Pine Rockland Prescribed Burn

What is a prescribed burn?

Prescribed burns are safe, effective man-made fires controlled fire experts that help restore health to fire-adapted environments. Unlike wildfires, prescribed burns are carefully planned to take place only under ideal conditions and are closely watched by experienced fire crews.

Why does FIU need a prescribed burn?

The FIU Nature Preserve features a 1-acre pine Rockland ecosystem in the center. This “globally imperiled” ecosystem is only found in South Florida; only 2% remain of Miami-Dade County’s original pine Rockland. Today approximately 4,000 of the original 185,000 acres of pine Rockland on the Miami Rock Ridge still remain. The largest stands include the Richmond Pineland tract that encompasses Miami Zoo (850 acres), Navy Wells Pineland Preserve south of Homestead (400 acres), and Nixon Smiley Pineland Preserve east of Kendall Tamiami Airport (120 acres). Pine rocklands contain the highest plant diversity of any other habitat in Florida and are home to more than 400 native plants, some of which are among Florida’s rarest species. 4 federally endangered, 50+ state endangered or threatened. Fire plays a vital role in this ecosystem. Pine rockland species have adapted to periodic fires, and many species in this type of ecosystem are actually dependent on fire for their survival. In its natural state, pine rocklands would have a fire every 3 to 7 years, usually created by lightning strikes. Experts say the prescribed fire is the only way to preserve the ecosystem within urbanized areas.

How does a prescribed burn work?

A crew from the Florida Forest Service who have been trained in fire safety and management will set a series of small fires in the burn area. The fire will be controlled with a variety of methods including setting backfires and water. Fire breaks, which are a space clear of flammable materials to stop the fire from moving out of the burn area, will surround burn location. The Florida Forest Service will also have equipment on-site including a fire engine.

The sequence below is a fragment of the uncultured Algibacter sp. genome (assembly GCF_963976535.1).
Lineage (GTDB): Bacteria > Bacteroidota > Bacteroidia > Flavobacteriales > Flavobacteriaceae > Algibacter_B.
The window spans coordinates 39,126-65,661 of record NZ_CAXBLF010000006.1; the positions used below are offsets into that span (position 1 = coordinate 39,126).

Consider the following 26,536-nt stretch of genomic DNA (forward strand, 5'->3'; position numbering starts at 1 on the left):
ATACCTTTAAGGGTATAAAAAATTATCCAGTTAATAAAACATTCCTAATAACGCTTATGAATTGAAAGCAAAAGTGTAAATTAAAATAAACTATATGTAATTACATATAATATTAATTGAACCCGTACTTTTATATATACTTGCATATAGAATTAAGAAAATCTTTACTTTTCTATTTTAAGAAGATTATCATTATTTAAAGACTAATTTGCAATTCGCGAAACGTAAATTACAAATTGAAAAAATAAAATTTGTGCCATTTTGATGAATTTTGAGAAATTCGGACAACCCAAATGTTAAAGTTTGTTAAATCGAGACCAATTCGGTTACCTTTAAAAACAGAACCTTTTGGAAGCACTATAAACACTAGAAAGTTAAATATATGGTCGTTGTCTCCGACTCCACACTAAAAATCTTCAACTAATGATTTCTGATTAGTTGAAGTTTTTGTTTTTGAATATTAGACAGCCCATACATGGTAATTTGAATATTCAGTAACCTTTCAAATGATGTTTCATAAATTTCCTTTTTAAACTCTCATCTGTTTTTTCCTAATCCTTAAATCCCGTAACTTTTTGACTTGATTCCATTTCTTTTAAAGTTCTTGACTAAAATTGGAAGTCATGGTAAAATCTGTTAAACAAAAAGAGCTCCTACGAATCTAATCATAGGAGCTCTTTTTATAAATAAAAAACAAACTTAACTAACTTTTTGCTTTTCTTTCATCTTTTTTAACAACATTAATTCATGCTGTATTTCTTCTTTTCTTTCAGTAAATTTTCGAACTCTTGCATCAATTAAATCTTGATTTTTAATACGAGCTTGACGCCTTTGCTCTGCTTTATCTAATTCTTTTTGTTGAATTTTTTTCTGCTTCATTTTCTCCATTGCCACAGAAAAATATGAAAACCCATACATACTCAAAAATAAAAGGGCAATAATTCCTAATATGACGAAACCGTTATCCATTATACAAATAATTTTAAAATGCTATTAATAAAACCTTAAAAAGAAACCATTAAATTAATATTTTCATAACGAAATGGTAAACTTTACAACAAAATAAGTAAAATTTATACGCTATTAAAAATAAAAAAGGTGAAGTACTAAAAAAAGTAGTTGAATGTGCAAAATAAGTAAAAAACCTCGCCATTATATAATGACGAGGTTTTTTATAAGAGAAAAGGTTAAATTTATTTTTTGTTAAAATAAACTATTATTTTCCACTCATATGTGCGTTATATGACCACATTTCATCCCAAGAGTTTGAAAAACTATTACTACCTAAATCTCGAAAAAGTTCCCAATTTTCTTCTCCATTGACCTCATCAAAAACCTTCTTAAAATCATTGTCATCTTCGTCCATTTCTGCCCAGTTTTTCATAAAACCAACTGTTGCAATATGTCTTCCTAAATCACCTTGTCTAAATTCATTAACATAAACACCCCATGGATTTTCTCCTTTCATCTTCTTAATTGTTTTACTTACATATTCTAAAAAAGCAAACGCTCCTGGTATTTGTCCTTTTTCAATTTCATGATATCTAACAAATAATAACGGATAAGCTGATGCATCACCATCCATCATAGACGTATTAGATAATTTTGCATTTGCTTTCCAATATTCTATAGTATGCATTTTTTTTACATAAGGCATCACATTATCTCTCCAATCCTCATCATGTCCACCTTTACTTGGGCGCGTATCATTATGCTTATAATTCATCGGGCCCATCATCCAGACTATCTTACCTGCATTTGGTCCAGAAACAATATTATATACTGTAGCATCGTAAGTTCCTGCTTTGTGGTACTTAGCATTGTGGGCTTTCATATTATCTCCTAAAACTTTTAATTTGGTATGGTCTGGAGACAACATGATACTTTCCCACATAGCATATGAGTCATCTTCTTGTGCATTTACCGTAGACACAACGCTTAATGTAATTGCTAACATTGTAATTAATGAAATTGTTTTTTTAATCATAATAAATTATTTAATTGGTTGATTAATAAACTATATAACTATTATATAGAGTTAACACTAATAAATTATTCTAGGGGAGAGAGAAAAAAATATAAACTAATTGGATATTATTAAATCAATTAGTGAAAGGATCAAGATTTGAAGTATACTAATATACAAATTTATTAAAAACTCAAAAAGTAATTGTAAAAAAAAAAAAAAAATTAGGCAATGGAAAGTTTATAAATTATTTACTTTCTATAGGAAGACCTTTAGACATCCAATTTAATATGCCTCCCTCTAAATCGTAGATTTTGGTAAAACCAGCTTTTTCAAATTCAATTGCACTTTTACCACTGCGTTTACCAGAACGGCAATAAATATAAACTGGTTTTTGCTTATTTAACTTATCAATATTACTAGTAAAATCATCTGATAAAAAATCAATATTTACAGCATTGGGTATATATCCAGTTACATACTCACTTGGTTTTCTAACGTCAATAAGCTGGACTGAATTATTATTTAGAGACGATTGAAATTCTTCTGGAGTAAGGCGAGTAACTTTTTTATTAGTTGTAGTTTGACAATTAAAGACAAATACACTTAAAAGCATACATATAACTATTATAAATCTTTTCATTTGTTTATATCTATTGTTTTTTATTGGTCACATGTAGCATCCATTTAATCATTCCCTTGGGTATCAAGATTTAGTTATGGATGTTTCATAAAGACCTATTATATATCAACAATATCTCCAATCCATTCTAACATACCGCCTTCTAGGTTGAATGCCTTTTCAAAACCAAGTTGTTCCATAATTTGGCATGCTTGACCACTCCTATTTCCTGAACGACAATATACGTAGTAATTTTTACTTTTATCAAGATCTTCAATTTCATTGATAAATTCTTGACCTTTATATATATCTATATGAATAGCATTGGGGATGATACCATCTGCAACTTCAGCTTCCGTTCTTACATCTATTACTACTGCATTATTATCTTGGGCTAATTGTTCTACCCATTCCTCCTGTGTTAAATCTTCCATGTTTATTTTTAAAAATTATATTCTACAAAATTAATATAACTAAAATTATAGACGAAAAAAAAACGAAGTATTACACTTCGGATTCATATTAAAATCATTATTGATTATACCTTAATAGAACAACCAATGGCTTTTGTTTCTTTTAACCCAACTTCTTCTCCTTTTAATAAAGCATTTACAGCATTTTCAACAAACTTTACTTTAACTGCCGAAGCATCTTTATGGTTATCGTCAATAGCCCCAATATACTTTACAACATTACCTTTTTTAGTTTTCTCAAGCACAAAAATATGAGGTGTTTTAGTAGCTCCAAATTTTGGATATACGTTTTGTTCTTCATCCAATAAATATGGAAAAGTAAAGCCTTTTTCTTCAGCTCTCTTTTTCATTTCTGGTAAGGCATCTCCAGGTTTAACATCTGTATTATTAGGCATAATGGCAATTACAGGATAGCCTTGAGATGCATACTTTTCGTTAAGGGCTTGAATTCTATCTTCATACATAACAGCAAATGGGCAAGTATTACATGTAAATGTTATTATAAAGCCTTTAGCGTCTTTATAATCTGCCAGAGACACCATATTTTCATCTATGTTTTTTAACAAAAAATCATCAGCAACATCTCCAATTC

Why spring break?

Spring Break was considered the most feasible time to conduct a burn because of its ideal weather conditions and because more students and faculty will be off-campus.

Benefits of Prescribed Burns

▪       Reduces hazardous fuels, protecting human communities from extreme fires
▪       Minimizes the spread of pest insects and disease
▪       Removes unwanted species that threaten species native to an ecosystem
▪       Improves habitat for threatened and endangered species
▪       Recycles nutrients back to the soil
▪       Promotes the growth of trees, wildflowers, and other plants

What’s the process?

Site visit to ensure a burn is suitable. The Florida Forest Service conducts a walkthrough of the area and prepared a “prescription” for the area.
Alert proper departments and authorities. Many departments at FIU such as Environmental Health and Safety, Housing, and faculty members have been involved with conversations to plan a burn on campus. Before the burn, FIU Police and local first responders will be alerted.
Schedule a burn date. A tentative date was chosen based on the proper season for burning, Florida Forest Service availability, and the least disruption to campus activities.
Prep the burn area. Some vegetation has been removed from the pine Rockland to better control the burn. The day before the burn the sand-break all the way around the burn area will be prepped and all signs and tree tags will be removed.
Watch the weather forecast. The Florida Forest Service looks at the weather forecast to pick a day that the wind is blowing in a favorable direction and not too strong.
Secure the area. Notice of the burn will be placed around the FIU Nature Preserve a week before. The day before all entrances to the Nature Preserve will be barricaded off. The morning of the burn a sweep of the Preserve will be done to ensure everyone is out.


What about the animals? The burn area is only 1-acre in size. The animals will have the remaining 9 acres of the Nature Preserve to take shelter in. With all the human activity before the burn, many of the animals will be scared out of the burn area.

Will I see flames? The Florida Forest Service crew will set a series of small fires. The goal is for the flames to remain small and low to just urn out the vegetation on the ground.

What about smoke? During the prescribed burn, you may see and smell smoke. The highly trained crew will work with weather conditions to get the smoke to blow

How will it look after? The area will look burned after, but Slash Pines and other native species will remain. Most of the native plants will bloom 4 to 16 weeks after the burn.

View FAQ Flyer

View aerial map of the prescribed burn area

View our Flickr Album

It’s our Heritage:

The Florida State Flower, Tickseed, likes to make its home in pine Rocklands
The Zebra Long-Wing Butterfly, our state insect, is often found in the Pine Rocklands
Roary, the Florida Panther loves to visit the pine Rockland hunting for its favorite dinner, white-tailed deer.


Miami-Dade – Pine Rockland
National Parks Service – Pine Rocklands
US Forest Service – Fire Management
Florida Forest Service – Using Fire Wisely
Smokey Bear
Priceless Florida, Natural Ecosystems and Native Species by Ellie Whitney, D. Brice Means, and Anne Rudloe